Concentration of Ores

chemistry 12th class cbse notes

Concentration of Ores

Removal of the unwanted materials (e.g., sand, clays, etc.) from the ore is known as concentration, dressing or benefaction. It involves several steps and selection of these steps depends upon the differences in physical properties of the compound of the metal present and that of the gangue.

Some of the important procedures are described below:

Hydraulic Washing:

This is based on the differences in gravities of the ore and the gangue particles. It is, therefore, a type of gravity separation. In one such process, an upward stream of running water is used to wash the powdered ore. The lighter gangue particles are washed away and the heavier ores are left behind.

Magnetic Separation:

This is based on differences in magnetic properties of the ore components. If either the ore or the gangue (one of these two) is capable of being attracted by a magnetic field, then such separations are carried out (e.g., in case of iron ores). The ground ore is carried on a conveyer belt which passes over a magnetic roller (Fig.)

Concentration of Ores- magnetic separation

Froth Floatation Method:

This method is commonly used for the concentration of the low-grade sulphide ores like galena, PbS (ore of Pb); ZnS (ore of zinc) etc. and is based on the fact that gangue and ore particles have different degree of wet ability with water and pine oil; the gangue particles are preferentially wetted by water while the ore particles are wetted by oil. In this process one or more chemical frothing agents are added.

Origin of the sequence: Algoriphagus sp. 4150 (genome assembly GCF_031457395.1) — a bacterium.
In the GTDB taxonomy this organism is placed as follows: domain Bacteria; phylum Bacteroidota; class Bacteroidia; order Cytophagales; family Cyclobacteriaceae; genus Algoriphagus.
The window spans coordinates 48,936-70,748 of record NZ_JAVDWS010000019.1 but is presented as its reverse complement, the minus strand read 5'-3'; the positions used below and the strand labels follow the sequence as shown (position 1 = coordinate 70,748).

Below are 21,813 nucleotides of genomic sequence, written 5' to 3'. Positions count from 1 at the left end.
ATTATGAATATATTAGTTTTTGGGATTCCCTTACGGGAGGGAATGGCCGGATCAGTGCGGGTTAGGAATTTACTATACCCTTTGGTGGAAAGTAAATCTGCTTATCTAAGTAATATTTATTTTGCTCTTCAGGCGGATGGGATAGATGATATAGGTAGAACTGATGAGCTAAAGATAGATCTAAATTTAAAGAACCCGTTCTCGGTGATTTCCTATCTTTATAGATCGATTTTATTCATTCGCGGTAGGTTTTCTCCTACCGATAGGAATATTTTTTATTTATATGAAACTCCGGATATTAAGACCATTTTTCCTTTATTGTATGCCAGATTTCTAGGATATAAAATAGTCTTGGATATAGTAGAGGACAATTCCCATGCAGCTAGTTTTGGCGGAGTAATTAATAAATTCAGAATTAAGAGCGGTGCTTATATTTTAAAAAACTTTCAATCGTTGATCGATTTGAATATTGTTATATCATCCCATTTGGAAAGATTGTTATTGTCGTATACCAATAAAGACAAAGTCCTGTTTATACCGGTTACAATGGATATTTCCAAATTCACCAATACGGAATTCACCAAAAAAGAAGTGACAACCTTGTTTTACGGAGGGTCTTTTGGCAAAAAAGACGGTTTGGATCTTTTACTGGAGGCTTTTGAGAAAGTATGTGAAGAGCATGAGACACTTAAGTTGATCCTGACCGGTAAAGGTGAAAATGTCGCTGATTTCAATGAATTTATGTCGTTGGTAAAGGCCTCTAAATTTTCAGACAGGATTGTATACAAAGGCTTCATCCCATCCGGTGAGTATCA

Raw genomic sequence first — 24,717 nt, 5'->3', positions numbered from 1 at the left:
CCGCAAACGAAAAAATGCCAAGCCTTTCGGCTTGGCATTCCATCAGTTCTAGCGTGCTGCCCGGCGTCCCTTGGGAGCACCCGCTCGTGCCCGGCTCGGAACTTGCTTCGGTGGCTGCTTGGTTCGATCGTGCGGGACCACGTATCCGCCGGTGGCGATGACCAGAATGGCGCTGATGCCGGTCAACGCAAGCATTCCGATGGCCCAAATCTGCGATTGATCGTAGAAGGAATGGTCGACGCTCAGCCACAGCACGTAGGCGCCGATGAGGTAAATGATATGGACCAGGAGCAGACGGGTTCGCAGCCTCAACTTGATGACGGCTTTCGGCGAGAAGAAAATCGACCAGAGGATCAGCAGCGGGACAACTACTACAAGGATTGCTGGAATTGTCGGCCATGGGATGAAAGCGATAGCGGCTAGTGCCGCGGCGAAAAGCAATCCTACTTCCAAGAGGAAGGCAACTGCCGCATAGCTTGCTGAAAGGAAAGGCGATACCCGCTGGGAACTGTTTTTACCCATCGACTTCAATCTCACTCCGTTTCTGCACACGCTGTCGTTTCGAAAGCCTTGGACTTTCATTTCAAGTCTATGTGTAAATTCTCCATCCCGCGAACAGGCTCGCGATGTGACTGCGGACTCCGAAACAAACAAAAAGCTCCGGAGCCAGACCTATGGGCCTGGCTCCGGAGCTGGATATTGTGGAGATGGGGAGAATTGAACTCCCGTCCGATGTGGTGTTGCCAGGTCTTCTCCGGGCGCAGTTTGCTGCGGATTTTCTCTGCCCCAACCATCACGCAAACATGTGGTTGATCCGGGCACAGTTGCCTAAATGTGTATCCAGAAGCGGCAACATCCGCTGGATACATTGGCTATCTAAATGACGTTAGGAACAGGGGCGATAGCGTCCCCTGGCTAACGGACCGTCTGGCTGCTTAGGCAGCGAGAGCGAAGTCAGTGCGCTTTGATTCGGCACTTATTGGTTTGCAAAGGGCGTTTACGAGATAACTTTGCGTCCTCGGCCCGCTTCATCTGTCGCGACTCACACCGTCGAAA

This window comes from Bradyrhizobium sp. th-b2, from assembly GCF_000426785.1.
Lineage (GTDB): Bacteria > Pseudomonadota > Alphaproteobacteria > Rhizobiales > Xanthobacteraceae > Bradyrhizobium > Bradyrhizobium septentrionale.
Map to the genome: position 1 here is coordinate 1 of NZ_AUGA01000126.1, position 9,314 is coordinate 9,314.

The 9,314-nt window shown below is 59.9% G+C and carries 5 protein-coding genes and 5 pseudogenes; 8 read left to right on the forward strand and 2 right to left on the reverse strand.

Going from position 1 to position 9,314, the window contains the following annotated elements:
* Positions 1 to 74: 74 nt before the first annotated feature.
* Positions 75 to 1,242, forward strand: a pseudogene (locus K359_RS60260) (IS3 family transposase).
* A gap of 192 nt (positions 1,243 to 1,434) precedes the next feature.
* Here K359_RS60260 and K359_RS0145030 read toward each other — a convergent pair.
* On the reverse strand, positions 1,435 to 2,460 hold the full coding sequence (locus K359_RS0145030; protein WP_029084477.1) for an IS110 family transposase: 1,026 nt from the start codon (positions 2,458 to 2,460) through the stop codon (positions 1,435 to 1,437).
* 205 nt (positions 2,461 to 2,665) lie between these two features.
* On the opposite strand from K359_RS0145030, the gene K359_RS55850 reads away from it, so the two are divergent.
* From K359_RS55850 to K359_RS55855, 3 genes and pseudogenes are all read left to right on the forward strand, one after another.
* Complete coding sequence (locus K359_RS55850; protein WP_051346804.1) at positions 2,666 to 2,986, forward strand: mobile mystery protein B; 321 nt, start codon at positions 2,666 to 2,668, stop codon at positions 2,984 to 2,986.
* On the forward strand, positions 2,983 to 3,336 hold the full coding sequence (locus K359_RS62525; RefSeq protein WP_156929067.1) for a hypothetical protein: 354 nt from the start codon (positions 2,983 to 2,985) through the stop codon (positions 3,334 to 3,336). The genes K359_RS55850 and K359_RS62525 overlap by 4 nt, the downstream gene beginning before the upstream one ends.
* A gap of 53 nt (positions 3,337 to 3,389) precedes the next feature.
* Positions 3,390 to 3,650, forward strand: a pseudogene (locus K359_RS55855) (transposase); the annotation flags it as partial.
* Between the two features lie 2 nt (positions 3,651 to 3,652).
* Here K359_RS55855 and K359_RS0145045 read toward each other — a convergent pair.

When a mineral contains other minerals as impurities. The addition of these agents activates or depresses the flotation property of other minerals present as impurities and thus helps in separating the impurities. For example, galena (PbS) usually contains the minerals namely zinc blende (ZnS) and pyrites (FeS2) as impurities.

Froth floatation Process


Leaching is often used if the ore is soluble in some suitable solvent. For example, Bauxite is leached with a hot concentrated solution of NaOH which dissolves aluminium while other oxides like Fe2O3, SiO2, etc., remain undissolved. The following examples illustrate the procedure:

Leaching of alumina from bauxite:

The principal ore of aluminium, bauxite, usually contains SiO2, iron oxides and titanium oxide (TiO2) as impurities.

Other examples:

In the metallurgy of silver and that of gold, the respective metal is leached with a dilute solution of NaCN or KCN in the presence of air (for O2).


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